The phrase, “hepatic lipase and/or endothelial lipase mediated-diseases” refers to diseases symptomatic of low HDL levels, caused by, modulated by, exacerbated by or induced directly or indirectly by elevated hepatic lipase and/or endothelial lipase activity, and include for example, hypercholesterolemia, hyperlipidemia, stroke, hypertriglyceridemia, atherosclerosis and related diseases. Treatment and/or prevention of such diseases comprises administering to a mammal in need of such treatment a therapeutically effective amount of the compound of formula I in an amount sufficient to inhibit, ameliorate and/or prevent hepatic lipase and/or endothelial lipase activity and to thereby inhibit or prevent the deleterious effects of hepatic lipase and/or endothelial lipase activity.

The term “Active Ingredient” as used herein refers to a compound(s) of Formula (I) or a pharmaceutically acceptable salt, solvate, prodrug, racemate or enantiomer thereof either as the pure compound or delivered as a pharmaceutical formulation or a pharmaceutical composition. The pharmaceutical composition or formulation containing a compound of the invention and other compound(s) or treatment regimens useful for the treatment and/or prevention of diseases associated with or exacerbated by hepatic lipase and/or endothelial lipase activity (combination drugs) are contemplated to be within the meaning of the term “Active Ingredient(s).”

The term “benzisothiazole-3(2H)-one”, or “benzisothiazole-3(2H)-one nucleus” as used herein refers to a nucleus with the structural formula (X):

The benzisothiazole-3(2H)-one compounds of the invention employ certain defining terms as follows:

The term “alkyl” by itself or as part of another substituent means, unless otherwise defined, a straight or branched chain monovalent hydrocarbon radical such as methyl, ethyl, n-propyl, isopropyl, n-butyl, tertiary butyl, sec-butyl, n-pentyl, and n-hexyl.

The term, “alkenyl” employed alone or in combination with other terms means a straight chain or branched monovalent hydrocarbon group having the stated number ranges of carbon atoms, and typified by groups such as vinyl, propenyl, crotonyl, isopentenyl, and various butenyl isomers.

The term “halo” means fluoro, chloro, bromo, or iodo.

The term “heterocyclic radical” or “heterocyclic group” refers to radicals derived from monocyclic or polycyclic, saturated or unsaturated, substituted or unsubstituted heterocyclic nuclei having 5 to 12 ring atoms and containing from 1 to 3 hetero atoms selected from the group consisting of nitrogen, oxygen or sulfur. Typical heterocyclic radicals are pyrrolyl, pyrrolodinyl, piperidinyl, furanyl, thiophenyl, pyrazolyl, imidazolyl, phenylimidazolyl, triazolyl, isoxazolyl, oxazolyl, thiazolyl, thiadiazolyl, benzo(b)thiophenyl, carbazolyl, norharmanyl, azabenzo(b)thiophenyl, benzofuranyl, dibenzofuranyl, dibenzothiophenyl, indazolyl, imidazo(1.2-A)pyridinyl, benzotriazolyl, anthranilyl, 1,2-benzisoxazolyl, benzoxazolyl, benzothiazolyl, purinyl, pyridinyl, dipyridylyl, phenylpyridinyl, benzylpyridinyl, pyrimidinyl, phenylpyrimidinyl, pyrazinyl, 1,3,5-triazinyl, quinolinyl, phthalazinyl, quinazolinyl, morpholino, thiomorpholino, homopiperazinyl, tetrahydrofuranyl, tetrahydropyranyl, oxacanyl, 1,3-dioxolanyl, 1,3-dioxanyl, 1,4-dioxanyl, tetrahydrothiophenyl, pentamethylenesulfadyl, 1,3-dithianyl, 1,4-dithianyl, 1,4-thioxanyl, azetidinyl, hexamethyleneiminium, heptamethyleneiminium, piperazinyl and quinoxalinyl.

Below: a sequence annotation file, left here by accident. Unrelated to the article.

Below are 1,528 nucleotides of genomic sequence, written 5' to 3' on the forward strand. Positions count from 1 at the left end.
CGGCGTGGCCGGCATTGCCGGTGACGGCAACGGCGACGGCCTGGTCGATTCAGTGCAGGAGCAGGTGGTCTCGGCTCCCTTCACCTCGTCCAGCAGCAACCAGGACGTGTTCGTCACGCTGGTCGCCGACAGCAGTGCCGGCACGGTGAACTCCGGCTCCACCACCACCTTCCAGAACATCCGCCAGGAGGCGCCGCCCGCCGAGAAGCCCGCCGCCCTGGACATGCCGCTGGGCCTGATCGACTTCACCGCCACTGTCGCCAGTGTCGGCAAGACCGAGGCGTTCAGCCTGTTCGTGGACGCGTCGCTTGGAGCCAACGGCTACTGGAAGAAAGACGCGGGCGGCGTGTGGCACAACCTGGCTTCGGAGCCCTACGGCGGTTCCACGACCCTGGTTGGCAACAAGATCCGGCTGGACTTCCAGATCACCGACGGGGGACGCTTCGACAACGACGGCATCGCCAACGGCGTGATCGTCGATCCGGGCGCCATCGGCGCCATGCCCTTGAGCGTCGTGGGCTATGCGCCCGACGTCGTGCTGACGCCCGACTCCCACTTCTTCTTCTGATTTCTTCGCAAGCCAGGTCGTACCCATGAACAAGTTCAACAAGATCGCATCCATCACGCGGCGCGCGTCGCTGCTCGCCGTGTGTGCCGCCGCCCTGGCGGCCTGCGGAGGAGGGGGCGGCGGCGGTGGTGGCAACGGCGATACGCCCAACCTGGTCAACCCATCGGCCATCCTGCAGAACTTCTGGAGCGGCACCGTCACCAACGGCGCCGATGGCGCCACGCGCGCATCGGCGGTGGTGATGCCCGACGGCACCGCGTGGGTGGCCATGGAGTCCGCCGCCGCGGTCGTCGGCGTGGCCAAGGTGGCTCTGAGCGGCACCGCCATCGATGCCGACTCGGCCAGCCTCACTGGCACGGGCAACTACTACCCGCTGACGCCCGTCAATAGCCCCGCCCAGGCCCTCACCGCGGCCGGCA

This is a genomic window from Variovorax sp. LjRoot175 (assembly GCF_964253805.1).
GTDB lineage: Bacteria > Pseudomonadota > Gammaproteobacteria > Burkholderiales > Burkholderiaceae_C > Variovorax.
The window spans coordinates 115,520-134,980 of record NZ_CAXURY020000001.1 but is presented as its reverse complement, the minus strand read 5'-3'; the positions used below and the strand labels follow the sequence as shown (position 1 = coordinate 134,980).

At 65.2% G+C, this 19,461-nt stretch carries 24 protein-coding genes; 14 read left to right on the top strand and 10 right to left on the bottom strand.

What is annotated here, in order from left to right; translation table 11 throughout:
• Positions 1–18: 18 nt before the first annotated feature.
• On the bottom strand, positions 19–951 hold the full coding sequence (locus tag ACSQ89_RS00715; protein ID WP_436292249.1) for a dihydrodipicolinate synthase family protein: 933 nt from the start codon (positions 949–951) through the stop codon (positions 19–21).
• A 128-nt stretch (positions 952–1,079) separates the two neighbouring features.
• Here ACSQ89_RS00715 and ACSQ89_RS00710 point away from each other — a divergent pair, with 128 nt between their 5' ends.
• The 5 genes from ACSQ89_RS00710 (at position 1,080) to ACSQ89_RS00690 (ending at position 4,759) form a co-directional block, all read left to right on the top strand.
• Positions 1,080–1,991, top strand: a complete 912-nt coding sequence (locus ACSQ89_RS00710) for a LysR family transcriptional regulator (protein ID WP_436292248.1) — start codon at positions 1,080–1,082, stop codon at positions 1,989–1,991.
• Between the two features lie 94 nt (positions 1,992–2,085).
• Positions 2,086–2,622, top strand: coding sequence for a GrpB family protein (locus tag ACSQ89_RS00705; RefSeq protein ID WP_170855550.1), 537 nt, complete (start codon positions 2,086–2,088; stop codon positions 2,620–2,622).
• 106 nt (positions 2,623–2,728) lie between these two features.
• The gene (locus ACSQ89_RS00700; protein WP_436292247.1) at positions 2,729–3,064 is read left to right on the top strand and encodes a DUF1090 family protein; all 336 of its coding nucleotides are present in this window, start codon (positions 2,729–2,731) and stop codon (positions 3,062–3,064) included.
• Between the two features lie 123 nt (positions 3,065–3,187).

The terms “C1-C12alkylcyclopentyl,” “C1-C12alkylcyclohexyl,” or “C1-C12alkylheterocyclic” represent respectively a C1-C12alkyl, C1-C12alkyl, or C1-C12alkyl attached to a cylopentyl, cyclohexyl, and heterocyclic group respectively, wherein the entire group is attached to the dihydro-1H-indazole nucleus (X) or other substrate via the alkyl terminus at indicated or designated positions. The term “cycloalkyl” or “(C3-C8)cycloalkyl” without more implies a cycloalkyl group having from 3 to 8 carbon atoms.

The term “substituted group” is an organic group substituted with one or more suitable substituents. For example, substituted plienyl as used herein refers to a phenyl group having one to three substituents selected from C1-C12alkyl, C2-C12haloalkyl, C2-C12alkenyl, C2-C12alkynyl, C2-C12alkylaryl, C1-C12alkylcyclohexyl, C1-C12alkylcyclopentyl, C1-C12alkylheterocyclic, (CH2)mCOOH, (CH2)mCO(C1-C10)alkyl, (CH2)mCOO(C1-C10)alkyl, (CH2)mCOO(C1-C10)alkylaryl, C1-C10alkylamino, halo, (CH2)mCONH2, (CH2)mCON((C1-C6)alkyl)2, phenyl, substituted phenyl, or aryl, wherein m=0, 1, 2, or 3. Similarly, the term substituted benzyl means a benzyl group (CH2Phenyl) having substitution on the phenyl ring as described above. Analogously, the term aryl as used herein has its usual meaning and especially refers to the benzyl group.